As I have said, I believe the goals of feminist research in CMC are closely tied to the insights that have come from such studies, and I will conclude by pointing to some of these insights and goals. The primary insight provided by feminist studies of CMC, according to Gerrard, is "an ability to recognize a multiplicity of learning styles and ways of interacting and to reconsider their usefulness" (p. 392). In other words, one of the contributions of this research is to expose cultural genealogies that inform teaching and learning styles and to show that multiple feminist pedagogies are preferable to one way of teaching and learning. Gerrard writes that feminist studies have the "potential to extend the discussion of ways of seeing beyond gender to ethnic, cultural, and socioeconomic groups, with the goal of challenging the idea that a single way of thinking is superior to all others" (p. 392). A goal that extends from this insight, then, would be that disrupting cultural norms surrounding computer technology and encouraging women toward gaming, sciences, math, and technology by being more inclusive in teaching styles would result in women's entering these fields in greater numbers and influencing knowledge production in those fields.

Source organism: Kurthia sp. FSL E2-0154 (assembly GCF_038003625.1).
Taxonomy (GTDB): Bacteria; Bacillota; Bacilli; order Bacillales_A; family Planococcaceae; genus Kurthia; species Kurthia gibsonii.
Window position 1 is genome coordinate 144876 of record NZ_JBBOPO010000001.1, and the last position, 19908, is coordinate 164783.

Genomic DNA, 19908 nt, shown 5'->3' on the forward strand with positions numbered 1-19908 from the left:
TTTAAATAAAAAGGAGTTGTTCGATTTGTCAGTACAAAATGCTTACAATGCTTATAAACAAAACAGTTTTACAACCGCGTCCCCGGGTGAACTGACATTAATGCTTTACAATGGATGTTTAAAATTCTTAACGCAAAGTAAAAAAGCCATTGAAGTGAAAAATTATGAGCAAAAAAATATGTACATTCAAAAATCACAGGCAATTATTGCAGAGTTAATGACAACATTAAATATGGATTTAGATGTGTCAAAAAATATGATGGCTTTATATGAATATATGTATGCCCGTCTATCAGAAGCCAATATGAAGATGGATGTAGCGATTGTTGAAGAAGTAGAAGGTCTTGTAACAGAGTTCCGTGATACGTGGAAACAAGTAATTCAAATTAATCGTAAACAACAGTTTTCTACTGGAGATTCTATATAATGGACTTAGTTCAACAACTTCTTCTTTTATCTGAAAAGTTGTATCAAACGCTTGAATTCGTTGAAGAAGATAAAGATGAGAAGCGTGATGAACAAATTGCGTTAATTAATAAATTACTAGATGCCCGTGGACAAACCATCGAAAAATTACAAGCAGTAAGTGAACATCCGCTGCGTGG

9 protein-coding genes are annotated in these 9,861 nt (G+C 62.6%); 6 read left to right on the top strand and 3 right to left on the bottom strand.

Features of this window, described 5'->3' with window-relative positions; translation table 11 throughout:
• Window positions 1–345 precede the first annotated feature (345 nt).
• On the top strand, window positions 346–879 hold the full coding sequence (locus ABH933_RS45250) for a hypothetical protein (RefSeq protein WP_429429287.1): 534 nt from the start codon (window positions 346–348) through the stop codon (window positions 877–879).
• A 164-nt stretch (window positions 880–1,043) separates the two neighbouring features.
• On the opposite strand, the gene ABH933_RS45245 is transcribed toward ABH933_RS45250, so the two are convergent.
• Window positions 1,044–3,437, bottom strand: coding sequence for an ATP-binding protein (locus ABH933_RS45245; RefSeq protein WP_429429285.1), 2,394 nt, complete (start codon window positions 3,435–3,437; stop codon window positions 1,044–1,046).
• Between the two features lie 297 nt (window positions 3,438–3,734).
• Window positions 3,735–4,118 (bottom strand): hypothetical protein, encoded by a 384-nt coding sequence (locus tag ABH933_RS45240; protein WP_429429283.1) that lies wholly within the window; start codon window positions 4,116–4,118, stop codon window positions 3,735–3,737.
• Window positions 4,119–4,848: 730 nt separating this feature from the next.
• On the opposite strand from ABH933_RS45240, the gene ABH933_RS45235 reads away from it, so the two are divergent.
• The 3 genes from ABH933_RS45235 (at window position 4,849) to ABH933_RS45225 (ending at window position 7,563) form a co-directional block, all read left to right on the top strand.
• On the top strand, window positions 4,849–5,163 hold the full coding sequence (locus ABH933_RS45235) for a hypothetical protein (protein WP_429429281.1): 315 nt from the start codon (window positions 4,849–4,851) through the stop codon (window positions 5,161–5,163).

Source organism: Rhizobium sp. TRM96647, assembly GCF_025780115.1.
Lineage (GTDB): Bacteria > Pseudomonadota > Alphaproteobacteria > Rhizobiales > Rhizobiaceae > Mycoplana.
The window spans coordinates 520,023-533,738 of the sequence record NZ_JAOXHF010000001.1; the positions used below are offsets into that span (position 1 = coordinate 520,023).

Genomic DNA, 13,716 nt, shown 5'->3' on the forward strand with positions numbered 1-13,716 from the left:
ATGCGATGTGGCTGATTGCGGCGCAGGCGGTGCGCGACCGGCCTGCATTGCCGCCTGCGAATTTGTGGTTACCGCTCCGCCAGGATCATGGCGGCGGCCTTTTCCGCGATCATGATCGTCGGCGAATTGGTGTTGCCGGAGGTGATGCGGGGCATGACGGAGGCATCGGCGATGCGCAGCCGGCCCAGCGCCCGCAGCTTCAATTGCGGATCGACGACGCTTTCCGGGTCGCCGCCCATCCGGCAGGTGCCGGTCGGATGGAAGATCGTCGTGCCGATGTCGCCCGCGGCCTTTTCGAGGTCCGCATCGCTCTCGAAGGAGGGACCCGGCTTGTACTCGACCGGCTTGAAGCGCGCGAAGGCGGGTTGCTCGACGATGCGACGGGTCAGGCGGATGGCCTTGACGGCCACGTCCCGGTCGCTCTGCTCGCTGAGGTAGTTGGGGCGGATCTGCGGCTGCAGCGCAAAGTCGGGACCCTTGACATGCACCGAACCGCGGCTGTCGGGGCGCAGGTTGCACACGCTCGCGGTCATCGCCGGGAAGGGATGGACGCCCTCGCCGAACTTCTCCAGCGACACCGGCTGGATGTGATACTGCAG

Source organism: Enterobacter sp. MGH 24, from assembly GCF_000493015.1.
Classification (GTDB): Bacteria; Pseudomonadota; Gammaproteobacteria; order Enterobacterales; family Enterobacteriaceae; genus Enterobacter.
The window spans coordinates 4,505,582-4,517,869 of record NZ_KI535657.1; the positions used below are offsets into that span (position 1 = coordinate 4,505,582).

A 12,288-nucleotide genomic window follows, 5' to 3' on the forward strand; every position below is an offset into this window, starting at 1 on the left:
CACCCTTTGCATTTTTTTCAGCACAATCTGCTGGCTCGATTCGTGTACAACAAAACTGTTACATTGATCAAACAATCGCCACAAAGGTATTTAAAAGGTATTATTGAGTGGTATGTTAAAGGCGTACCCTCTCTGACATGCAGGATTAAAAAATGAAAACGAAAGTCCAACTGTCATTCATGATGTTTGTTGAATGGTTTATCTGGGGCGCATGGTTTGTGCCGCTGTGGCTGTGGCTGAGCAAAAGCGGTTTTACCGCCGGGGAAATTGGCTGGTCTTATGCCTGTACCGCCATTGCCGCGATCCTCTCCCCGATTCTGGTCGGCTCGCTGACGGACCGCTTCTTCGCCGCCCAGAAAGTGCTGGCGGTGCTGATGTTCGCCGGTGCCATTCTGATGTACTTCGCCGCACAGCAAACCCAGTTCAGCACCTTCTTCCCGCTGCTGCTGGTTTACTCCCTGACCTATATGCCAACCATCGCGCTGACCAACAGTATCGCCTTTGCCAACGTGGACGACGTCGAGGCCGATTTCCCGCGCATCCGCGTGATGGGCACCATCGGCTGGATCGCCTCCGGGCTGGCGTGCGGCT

Another insight gained from feminist rhetorical interventions into CMC is the awareness of new conceptions of authorship and cultural production (LeCourt & Barnes, 1999, Lunsford, 1999, Comstock, 2001). As I previously stated, LeCourt & Barnes persuasively argue that the traditional notion of the author as an authoritative, unified self is problematic for feminists, who consider such a view of the self uncritical and antiquated. Electronic networks offer new opportunities for collaborative authorship and "critical pastiche," or the use of other texts and images in countercultural production (Comstock, 2001, p. 388). Comstock (2001) and Lunsford (1999) caution that web texts are susceptible to corporate appropriation, but that women (and men) can use web technologies to critique mass culture and write in multiple contexts, outside the potentially oppressive settings of home, school, and work. The goal I see as being connected to this kind of writing is, as Comstock says, the provision of new ways for women to speak and form communities (forums). Such networking affords an understanding of young women as rhetoricians in the public sphere, as producers of culture (Comstock, 2001, p. 384). Through zine writing -- and writing in other genres, including, I would argue, weblogs -- grrrls and women can form "subaltern counterpublics." In doing so, they get out of, and they train for participation in wider publics (Comstock, 2001). The utmost goal of feminist rhetorical studies of CMC, then, is to ensure that women have the power to speak how they like and as much as they like, in private and in public.